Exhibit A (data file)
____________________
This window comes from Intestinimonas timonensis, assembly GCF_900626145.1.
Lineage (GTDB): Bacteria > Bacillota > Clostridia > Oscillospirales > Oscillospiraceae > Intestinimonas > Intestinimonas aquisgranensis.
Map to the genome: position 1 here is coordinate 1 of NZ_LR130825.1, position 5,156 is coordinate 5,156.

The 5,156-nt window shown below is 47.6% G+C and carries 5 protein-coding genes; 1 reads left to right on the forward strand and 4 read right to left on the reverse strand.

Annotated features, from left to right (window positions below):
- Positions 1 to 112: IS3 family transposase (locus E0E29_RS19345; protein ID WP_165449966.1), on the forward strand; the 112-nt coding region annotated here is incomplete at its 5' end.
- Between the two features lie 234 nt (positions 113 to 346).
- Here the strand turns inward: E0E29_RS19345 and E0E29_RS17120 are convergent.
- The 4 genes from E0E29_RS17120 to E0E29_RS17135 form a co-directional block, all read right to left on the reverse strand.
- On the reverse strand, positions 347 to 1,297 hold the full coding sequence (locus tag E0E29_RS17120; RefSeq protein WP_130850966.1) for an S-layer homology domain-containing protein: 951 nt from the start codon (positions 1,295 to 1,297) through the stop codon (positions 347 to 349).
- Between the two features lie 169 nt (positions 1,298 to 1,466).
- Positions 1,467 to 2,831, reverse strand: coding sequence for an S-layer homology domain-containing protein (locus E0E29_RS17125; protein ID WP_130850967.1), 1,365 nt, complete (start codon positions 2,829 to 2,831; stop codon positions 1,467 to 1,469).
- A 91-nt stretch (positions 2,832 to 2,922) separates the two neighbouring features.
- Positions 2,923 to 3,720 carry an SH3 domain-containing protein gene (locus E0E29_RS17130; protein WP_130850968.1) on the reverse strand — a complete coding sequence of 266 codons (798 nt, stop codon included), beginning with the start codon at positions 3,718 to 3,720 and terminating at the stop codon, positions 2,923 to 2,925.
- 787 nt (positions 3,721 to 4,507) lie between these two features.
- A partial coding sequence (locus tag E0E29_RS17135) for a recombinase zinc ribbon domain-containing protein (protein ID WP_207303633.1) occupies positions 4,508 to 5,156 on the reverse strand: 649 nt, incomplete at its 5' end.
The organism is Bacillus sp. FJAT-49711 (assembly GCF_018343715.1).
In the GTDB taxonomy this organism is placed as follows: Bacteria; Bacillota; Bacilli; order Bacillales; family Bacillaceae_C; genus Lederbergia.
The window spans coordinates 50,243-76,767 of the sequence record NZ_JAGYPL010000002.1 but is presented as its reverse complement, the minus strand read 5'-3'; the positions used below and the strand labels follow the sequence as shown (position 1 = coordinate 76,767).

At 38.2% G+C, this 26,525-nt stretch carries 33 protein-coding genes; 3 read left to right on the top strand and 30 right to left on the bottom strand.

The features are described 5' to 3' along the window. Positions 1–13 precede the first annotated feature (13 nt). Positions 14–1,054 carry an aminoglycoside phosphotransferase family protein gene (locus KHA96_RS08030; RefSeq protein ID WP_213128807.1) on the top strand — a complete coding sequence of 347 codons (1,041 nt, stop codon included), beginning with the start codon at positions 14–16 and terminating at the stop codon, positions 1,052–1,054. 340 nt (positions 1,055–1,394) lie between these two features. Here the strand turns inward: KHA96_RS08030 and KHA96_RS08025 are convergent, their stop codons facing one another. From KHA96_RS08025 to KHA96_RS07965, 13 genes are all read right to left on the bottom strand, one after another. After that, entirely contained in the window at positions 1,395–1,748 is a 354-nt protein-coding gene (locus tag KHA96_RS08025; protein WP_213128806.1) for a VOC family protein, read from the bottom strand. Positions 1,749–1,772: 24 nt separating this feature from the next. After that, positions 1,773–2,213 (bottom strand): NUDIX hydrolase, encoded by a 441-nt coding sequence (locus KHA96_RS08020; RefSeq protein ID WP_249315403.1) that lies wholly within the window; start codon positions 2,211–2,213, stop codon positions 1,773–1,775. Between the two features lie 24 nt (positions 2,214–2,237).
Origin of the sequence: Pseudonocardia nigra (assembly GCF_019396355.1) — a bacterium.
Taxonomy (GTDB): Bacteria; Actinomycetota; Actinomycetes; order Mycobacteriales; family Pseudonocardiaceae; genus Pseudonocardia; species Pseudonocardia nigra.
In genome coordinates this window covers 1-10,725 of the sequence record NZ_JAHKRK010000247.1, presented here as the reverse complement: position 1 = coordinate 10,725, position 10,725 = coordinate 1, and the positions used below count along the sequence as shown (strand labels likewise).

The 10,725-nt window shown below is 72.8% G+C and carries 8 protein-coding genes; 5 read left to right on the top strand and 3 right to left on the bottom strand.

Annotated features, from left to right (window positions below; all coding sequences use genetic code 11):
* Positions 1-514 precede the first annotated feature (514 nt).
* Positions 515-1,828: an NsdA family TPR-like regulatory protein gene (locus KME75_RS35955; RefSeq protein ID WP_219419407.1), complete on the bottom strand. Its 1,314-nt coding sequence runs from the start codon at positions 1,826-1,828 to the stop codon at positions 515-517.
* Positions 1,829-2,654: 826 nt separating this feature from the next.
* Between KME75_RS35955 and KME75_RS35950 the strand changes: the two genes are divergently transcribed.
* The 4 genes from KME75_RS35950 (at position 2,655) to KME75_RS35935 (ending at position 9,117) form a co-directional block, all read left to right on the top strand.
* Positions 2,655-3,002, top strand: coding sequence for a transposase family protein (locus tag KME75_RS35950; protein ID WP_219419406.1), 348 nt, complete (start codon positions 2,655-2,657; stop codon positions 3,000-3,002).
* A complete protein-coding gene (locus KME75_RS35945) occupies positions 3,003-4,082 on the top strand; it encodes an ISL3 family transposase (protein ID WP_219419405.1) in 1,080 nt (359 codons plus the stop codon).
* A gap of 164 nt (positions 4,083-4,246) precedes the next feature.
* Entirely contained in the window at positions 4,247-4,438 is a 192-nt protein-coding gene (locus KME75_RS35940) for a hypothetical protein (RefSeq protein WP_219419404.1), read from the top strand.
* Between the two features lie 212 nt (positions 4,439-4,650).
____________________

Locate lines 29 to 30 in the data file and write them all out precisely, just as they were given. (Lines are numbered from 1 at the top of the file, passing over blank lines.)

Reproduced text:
* Positions 1,829-2,654: 826 nt separating this feature from the next.
* Between KME75_RS35955 and KME75_RS35950 the strand changes: the two genes are divergently transcribed.